Compared with Ctrip’s boldness, Tuniu and Lvmama are not as confident. On December 3, Tuniu launched a follow-on offering aiming to raise$100 million dollars. On the next day, Lvmama, which in the battle between LY and Tuniu chose to take the latter’s side, declared that China Construction Bank, the Bank of Communications and Shanghai Pudong Development Bank had signed strategic cooperation agreements separately with Shanghai Joyu, owner of . According to the agreements, the three banks will respectively grant 5 billion, 3 billion and 2 billion yuan of loans to Joyu in the next three years. The fund will be mainly used to construct the O2O one-stop service system of Joyu and improve Lvmama’s business chain. The construction of mobile internet platform, products innovation, member services, finance services, integration of online and offline travel services and tent resorts investment are some of the tasks on Lvmama’s to-do list.

LY to Challenge Tuniu and Ctrip Takes a Stand

OTAs to increase marketing expense and speed up supplementary financing suggest that their fight over market shares and suppliers is getting rowdy.

When Ctrip and Lvmama play in the capital market, LY and Tuniu are continuing with their own game. Lvmama has made it clear that it will ally with Tuniu, but LY is not intimated by that. On December 4, Liu Qing, CEO of LY’s outbound travel division, issued an internal memo to declare war on Tuniu:

“In view of Tuniu’s arrogance and monopolistic practices in its international travel services, I, LY CEO Liu Qing, represent and all its partners in issuing Tuniu a challenge: will take twelve months to completely surpass you professionally. We will serve more than one million people in 2015, all while spending less than Tuniu in the process.”

“LY has been going all out to promote outbound travel service since last June. Last May we got about 4000 outbound travel orders and the number decupled to 40000 by November. Before that, the size of our client base was no bigger than one tenth of Tuniu’s, and by November the number had reached upwards to the equivalent of 60% of Tuniu’s. We expect to surpass Tuniu in terms of total customer volume by next June. Tuniu is more focused on tourism and vacation products, while LY covers more ground that extends to booking services of tickets and hotels as well as tourism products. It means Tuniu is a site with single entrance which will considerably fetter the expansion of their customer base,” said Liu Qing.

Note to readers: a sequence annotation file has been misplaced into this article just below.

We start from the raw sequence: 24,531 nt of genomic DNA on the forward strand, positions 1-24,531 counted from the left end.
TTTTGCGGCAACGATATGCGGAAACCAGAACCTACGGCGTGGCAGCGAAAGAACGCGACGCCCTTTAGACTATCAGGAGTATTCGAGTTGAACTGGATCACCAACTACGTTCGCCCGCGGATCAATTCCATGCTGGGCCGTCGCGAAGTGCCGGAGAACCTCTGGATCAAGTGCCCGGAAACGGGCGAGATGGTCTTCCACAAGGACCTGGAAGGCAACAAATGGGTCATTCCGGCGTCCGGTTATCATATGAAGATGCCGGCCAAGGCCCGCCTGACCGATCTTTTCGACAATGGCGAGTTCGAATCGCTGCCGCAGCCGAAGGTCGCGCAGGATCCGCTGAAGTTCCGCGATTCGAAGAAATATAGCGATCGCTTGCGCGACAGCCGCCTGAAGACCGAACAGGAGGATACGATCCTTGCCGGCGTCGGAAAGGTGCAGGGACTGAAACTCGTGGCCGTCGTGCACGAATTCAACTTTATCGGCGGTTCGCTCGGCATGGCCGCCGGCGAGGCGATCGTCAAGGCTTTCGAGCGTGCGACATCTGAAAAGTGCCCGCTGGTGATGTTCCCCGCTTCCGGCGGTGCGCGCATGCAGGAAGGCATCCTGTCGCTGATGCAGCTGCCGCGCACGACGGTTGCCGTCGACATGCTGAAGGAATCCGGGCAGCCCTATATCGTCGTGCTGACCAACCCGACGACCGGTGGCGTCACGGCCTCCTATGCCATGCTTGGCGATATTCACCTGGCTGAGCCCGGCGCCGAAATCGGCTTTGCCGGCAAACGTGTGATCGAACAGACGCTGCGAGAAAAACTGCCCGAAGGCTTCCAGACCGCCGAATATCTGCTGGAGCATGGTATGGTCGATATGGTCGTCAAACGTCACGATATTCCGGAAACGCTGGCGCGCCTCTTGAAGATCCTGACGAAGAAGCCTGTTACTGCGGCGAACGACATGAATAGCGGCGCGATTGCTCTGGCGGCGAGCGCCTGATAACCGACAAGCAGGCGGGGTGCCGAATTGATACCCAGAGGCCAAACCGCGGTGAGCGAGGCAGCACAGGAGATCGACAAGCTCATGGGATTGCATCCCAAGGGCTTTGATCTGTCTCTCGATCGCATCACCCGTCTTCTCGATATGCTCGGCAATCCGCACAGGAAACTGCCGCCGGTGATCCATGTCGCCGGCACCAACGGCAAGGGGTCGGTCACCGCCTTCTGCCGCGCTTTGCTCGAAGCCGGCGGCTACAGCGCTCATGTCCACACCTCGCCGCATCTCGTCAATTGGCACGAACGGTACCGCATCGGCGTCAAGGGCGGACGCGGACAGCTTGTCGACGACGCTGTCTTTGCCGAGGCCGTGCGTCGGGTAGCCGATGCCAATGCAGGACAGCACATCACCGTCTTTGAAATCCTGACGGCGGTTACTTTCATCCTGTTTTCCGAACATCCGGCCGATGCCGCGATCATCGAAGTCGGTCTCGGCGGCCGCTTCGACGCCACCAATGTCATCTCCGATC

“Tuniu is more of a platform for price and service comparison, a portal for visitors to access to various suppliers. In contrast, LY buys out resources directly from suppliers through partnership. It allows us to avoid unnecessary intermediate links and generate a lot of cost saving. Small and medium sized suppliers on Tuniu, instead, usually cannot afford to provide resources at such low prices given their relatively weak financing and distribution capacity,” Liu Qing added.

Tuniu is not planning to swallow the harsh words of LY. The company claims that no matter how low the prices are on other online travel sites, Tuniu will offer lower with better services.

Ctrip, as an investor of both parties and leader of China’s online travel market, had been mute on the friction until December 4.

“Ctrip, Tuniu and LY are the top 3 specialists of China‘s online travel service market. The industry of China is still booming and there are places for all of us. Internet platforms should put more energy in product innovation and service improvement. Ctrip refuses any activity that is contrary to the principal of openness and fair competition, refuses to block the development of peers and exploit our supplies for quick success,” says the announcement of Ctrip.

As for future partnership with Tuniu or LY, Ctrip CEO Liang Jianzhang says that it depends on the state of operation.

It’s unclear what the long-term effects of a price war would be on both companies, but in the short term things certainly look good for consumers. With China’s domestic and international online travel giants all dedicated to fighting each other, prices are likely to be driven down to new lows, and thrifty travelers should be able to find some great deals while these companies are busy beating on each other.